- Over two-thirds of of Starbucks sales are now made through drive-thrus, mobile orders, or delivery.
- Starbucks initially built its brand around being a “third place” with premium coffee.
- An analyst says the change shows Starbucks’ successful ability to adapt to changing trends.
Starbucks is moving farther away from its roots in favor of convenience and efficiency.
Over two-thirds of orders now come from the mobile app, drive-thru, and delivery, the coffee giant said in an August earnings call. In other words, just 28% of customers enter Starbucks and place their orders with baristas, some of them staying and drinking their beverages on Starbucks property.
Customers seem to love the convenience of alternative ordering methods, and Starbucks is making it even easier. About 90% of new locations are being built with drive-thrus, The Wall Street Journal reported in May. About half of locations have technology that allows customers to order through tablets operated by workers in drive-thru lines, and 65% of locations are planned to have them by the end of 2022, CEO Howard Schultz said in the call.
Starbucks closed some lower-performing mall locations in the past to focus more on drive-thrus. The chain is considering locations that are drive-thru only, and has already created pick-up only stores and partnered with Amazon to launch a joint Amazon Go store where only mobile orders and payments are accepted.
Starbucks initially grew into a massive success by popularizing a premium coffee experience and introducing Americans to espressos drinks like lattes. The chain presented itself as a “third place,” where people can gather outside of homes and workplaces. This concept is in conflict with the chain’s more recent emphasis on convenience, shifting the definition of “third place” into a “mindset” over a physical space.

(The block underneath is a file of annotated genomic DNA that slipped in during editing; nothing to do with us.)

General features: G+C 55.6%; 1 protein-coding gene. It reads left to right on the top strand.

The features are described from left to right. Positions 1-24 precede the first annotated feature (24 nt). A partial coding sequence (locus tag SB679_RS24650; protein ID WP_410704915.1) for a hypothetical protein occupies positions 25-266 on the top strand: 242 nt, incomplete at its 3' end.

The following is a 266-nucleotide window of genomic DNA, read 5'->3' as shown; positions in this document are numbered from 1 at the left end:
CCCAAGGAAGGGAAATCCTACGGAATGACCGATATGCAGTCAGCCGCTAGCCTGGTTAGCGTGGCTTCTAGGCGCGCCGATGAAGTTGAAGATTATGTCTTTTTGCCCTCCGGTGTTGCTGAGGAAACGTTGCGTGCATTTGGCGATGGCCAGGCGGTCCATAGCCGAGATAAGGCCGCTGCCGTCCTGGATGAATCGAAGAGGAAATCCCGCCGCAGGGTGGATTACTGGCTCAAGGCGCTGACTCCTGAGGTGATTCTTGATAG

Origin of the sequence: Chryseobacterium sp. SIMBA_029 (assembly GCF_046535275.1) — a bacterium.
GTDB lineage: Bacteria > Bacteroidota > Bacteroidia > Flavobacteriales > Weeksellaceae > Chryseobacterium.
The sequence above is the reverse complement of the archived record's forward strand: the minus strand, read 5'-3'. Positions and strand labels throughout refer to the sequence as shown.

These changes at Starbucks don’t mean that most locations will be without seating and space for customers to gather, Edward Jones analyst Brian Yarbrough told Insider. Focusing on drive-thru and mobile ordering is in part an impact of the pandemic, but the shift in priority was happening before COVID-19 hit, Yarbrough said.
“The days of customers getting a coffee and hanging out are probably behind,” he told Insider. “They probably don’t need all this room for people to sit around.” Drive-thrus have outperformed locations without drive-thrus, he said, and having smaller seating areas to maintain could give Starbucks some savings.
Pivoting to prioritize these other methods of reaching customers is key to what has made Starbucks so successful, because the chain is able to adapt to changing customer preferences, Yarbrough said, He pointed out that 75% of drinks sold by Starbucks are cold, which weren’t even part of the chain’s original menu.
Other quick-service chains have similarly pivoted to prioritize drive-thrus, too. Chipotle has focused on adding Chipotlanes to new locations and building drive-thru-only restaurants, which use mobile ordering. The advantages are similar to what Starbucks is likely considering — drive-thrus tend to have higher margins and operate faster.
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